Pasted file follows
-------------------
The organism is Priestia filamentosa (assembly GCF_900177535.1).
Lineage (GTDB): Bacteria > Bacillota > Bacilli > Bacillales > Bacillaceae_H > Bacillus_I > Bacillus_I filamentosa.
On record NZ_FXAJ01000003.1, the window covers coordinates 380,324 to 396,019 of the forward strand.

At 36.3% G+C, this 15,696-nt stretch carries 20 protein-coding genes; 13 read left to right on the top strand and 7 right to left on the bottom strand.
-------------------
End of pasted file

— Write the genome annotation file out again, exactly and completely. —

The organism is Priestia filamentosa (assembly GCF_900177535.1).
Lineage (GTDB): Bacteria > Bacillota > Bacilli > Bacillales > Bacillaceae_H > Bacillus_I > Bacillus_I filamentosa.
On record NZ_FXAJ01000003.1, the window covers coordinates 380,324 to 396,019 of the forward strand.

At 36.3% G+C, this 15,696-nt stretch carries 20 protein-coding genes; 13 read left to right on the top strand and 7 right to left on the bottom strand.